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Hiking and outdoor adventures with your furry best friend involves more than taking a few hiking essentials with you. What you have in your dog first aid kit is of paramount importance! No adventure is complete without the best dog hiking backpack that will stand up to the test of the most rugged dog hiking adventures. Being, safe, comfortable, and well-prepared with Fido means having the right dog hiking essentials with you.
If you’re planning on spending time with your furry best friend hiking, and enjoying an awesome outdoor adventure, you’ll need to plan ahead of time, and most importantly, you’ll need to make a list of all the essential hiking gear and first aid items that you need to pack in your Ranger Pack.
With wildfires burning throughout California and Oregon, driven by strong winds racing through thousands of acres in no time at all, it’s no surprise that you’ll need to be well-prepared when out hiking with your dog just in case a natural disaster affects you. To help you out, we’ve come up with a list of some essential dog first aid and adventure equipment, to make your outdoor adventure safer, and more fun!
Building Your Hiking Dog’s First Aid Kit
During an emergency when out hiking with your dog, you want to be fully prepared. If you have a well-prepared first aid kit for your adventure dog that can be packed inside your hiking dog backpack in case of an emergency, you’ll be able to help your furry best friend.
Emergency Contacts & Medical History
It’s also important to have paper work with your dog’s information, vaccine and medical history included, as well as any current health conditions included. Phone numbers of your veterinarian, family members, and emergency contacts should be included.
You won’t need to bring every single veterinary product needed for emergencies, but just the most important ones that cover common ailments, and can keep you covered for numerous emergency situations with your dog while you’re out hiking.
Dog Hiking Essentials
If you enjoy spending time outdoors with your furry best friend, you’ll know why no dog hiking adventure is complete without durable and high-quality dog hiking essentials. That said, no matter how skilled you are, you’ll need to play it safe by packing all your hiking essentials ahead of time, so that you don’t leave anything behind.
You can also keep a second pet first aid kit inside your car in case you need it together with a to-go dog hiking backpack for emergencies. Remember, that apart from your first aid kit, you’ll need to think about bug sprays, sunscreens, doggy goggles, lifejackets, GPS Trackers, reflective vests, and more!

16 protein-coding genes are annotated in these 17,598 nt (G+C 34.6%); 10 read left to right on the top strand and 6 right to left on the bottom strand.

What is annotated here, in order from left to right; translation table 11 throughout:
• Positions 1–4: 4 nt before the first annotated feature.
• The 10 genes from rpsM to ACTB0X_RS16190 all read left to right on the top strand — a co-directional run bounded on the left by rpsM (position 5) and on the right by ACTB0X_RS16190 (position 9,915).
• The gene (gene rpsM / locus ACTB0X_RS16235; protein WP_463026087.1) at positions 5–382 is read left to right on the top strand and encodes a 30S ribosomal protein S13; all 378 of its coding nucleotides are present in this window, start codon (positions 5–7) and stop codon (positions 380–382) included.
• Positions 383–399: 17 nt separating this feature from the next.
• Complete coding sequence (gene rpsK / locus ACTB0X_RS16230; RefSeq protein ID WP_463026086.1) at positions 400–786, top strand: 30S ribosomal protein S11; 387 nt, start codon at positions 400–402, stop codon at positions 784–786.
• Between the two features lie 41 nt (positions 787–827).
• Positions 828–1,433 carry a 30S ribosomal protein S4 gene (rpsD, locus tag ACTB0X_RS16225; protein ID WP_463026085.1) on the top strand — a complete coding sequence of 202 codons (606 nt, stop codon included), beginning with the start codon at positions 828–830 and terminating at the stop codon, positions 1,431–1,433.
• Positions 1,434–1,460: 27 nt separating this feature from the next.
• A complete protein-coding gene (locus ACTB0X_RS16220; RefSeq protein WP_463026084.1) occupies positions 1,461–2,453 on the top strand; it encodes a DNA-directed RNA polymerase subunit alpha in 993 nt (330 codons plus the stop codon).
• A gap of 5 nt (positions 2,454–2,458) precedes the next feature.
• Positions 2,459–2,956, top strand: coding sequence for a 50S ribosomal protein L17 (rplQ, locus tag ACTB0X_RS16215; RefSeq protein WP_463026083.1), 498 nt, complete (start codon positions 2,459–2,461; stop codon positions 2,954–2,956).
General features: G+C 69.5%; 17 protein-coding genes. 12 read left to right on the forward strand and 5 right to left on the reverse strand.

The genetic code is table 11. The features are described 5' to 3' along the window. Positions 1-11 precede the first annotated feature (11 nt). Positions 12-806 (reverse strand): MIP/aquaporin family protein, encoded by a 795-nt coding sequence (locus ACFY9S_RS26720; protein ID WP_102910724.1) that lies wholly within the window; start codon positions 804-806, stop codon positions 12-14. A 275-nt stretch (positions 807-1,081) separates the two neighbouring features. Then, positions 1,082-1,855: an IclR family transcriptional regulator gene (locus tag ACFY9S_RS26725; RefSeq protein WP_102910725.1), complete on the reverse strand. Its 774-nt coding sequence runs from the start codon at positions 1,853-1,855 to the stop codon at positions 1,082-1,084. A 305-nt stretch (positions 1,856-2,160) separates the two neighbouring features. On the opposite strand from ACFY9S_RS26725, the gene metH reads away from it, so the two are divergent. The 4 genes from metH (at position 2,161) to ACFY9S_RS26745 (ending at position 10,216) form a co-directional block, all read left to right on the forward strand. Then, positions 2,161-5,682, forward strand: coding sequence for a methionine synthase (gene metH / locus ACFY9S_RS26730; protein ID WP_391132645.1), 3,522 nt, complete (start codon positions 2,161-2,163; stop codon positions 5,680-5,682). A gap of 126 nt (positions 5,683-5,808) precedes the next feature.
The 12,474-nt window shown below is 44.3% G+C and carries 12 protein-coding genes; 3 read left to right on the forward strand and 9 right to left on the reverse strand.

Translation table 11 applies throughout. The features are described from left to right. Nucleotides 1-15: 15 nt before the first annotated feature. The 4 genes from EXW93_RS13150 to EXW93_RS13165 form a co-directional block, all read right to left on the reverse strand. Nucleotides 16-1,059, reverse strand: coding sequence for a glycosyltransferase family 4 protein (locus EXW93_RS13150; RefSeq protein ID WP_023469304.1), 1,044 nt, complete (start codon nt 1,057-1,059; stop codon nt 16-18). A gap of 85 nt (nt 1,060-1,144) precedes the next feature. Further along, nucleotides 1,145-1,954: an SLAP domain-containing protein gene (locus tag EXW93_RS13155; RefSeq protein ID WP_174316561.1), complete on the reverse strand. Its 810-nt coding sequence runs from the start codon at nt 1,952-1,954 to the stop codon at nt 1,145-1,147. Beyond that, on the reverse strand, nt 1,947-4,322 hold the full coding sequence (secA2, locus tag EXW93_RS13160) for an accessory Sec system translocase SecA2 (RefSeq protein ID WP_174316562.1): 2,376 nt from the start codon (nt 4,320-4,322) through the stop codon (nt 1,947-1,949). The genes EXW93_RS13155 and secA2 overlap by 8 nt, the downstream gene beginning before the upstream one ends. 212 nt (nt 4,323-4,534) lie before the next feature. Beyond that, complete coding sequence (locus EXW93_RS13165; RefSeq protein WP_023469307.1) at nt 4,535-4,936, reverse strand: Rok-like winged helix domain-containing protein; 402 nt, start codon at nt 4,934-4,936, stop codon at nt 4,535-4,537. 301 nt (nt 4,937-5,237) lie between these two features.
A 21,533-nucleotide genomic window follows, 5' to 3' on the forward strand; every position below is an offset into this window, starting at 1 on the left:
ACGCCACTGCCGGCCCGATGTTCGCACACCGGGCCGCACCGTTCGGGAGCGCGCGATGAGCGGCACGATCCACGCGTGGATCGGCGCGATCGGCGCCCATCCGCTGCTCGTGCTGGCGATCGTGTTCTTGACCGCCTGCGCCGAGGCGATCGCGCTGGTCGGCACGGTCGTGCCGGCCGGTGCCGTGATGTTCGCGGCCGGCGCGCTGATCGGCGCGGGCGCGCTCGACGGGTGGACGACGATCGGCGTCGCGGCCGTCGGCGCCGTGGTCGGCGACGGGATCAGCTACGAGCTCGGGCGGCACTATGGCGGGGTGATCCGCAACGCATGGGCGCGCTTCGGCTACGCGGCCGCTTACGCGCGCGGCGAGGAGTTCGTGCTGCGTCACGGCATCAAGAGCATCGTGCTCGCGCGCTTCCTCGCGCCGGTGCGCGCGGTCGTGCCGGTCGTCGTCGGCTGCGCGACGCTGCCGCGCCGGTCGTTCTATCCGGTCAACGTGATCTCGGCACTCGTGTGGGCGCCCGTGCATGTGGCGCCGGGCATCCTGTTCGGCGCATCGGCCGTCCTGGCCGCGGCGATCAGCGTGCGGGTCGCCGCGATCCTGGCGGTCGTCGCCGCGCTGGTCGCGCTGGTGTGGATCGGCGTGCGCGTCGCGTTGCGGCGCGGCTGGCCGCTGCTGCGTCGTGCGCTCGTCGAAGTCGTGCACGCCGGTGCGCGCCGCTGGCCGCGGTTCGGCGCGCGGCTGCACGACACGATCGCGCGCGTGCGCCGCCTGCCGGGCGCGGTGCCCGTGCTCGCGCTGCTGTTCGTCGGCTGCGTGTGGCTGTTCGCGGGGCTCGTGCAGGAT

When shopping for dog first aid kits, you’ll need to decide whether you want a pre- made kit or if you want to build your own first aid kit for Fido.
Thanks to global warming, wildfires are becoming more common affecting pets, people, and livestock. According to Fido Friendly, and the San Francisco Fire Department (SFFD), “When it comes down to wildfires, there’s nothing more important than being fully prepared and ready to evacuate with your pets. That means having all the essentials ready like food, water, bowls, pet meds, supplements, and of course, extra leashes and collars, dog toys, together with bedding, blanket, crate and medical records for Fido. Have a safe place to take your pets ahead of time.”
One of the best ways to be prepared is to assemble two portable pet disaster supply kits. SFFD, Lt. Jonathan Baxter adds “Think first about the basics for survival, particularly food and water. Consider two kits. Set aside everything you and your pets will need to stay where you are. The other kit should be a lightweight, smaller version you can take with you if you and your pets have to getaway. Be sure to review your kits regularly to ensure that their contents, especially foods and medicines, are fresh.”
Ideally, when you’re out on an adventure trail with your dog, you need to be well-prepared with your Ranger Pack and your first aid kit for dogs inside.
The Ranger Pack is the perfect dog backpack for carrying first aid items that will work for both you and your dog in case of an emergency that can happen at any time. From wildfires, allergic reactions, broken bones, toxic algae, cuts, heat exhaustion and more, you’ll need to understand how to treat your dog if he’s injured or ill, and what to look out for.
Parasites and Diseases That Can Affect Your Dog
Most dogs enjoy swimming in warm weather and even lapping up water from common recreational sources. That said, no matter what outdoor activity you’re enjoying, you’ll need to ensure that your dog stays away from stagnant bodies of water, rivers, lakes, and streams, most especially if he has a cut anywhere on his body, to avoid the following:
. Phythiosis, otherwise known as swamp cancer (contracted in warmer climates)
. Blue/Green algae from freshwater lakes and ponds
. Canine schistosomiasis
Before allowing your dog to go swimming while on an outdoor hiking adventure, you’ll need to make sure that you “know” the water. The same is to be said with where your dog puts his paws. If you’re not sure about the water, don’t let him near it.
As usual, if your pooch shows signs of illness after a hike, visit your veterinarian and discuss any possible health risks from the water. During any hike with Fido, it’s best to pack along pet meds for an upset stomach in your Ranger Pack in case he gets diarrhea from stagnant or contaminated water.
Animals are more sensitive in general to certain poisons because of their size and metabolism. If your dog consumes a toxic plant, or has an allergic reaction to a plant or insect, you’ll need to know how to help him right away. The Pet Poison Hotline is available 24/7.
Dog Hiking Injuries
If you suspect that your furry best friend has an injury, you’ll need to keep calm, and use common sense. If you’ve brought along a well-packed first aid kit for both you and your dog, you should be prepared. Cut and scrapes can be treated in the same way as human cuts and scrapes, where you’ll need to clean and cover an open wound.
Eye Wash/Saline for Dogs
If your dog gets something in his eye like dirt, a seed or even an insect, you’ll need to flush it out. Make sure to aim for the corners of the eye. A basic saline solution is available at any pharmacy.
Benadryl for Allergies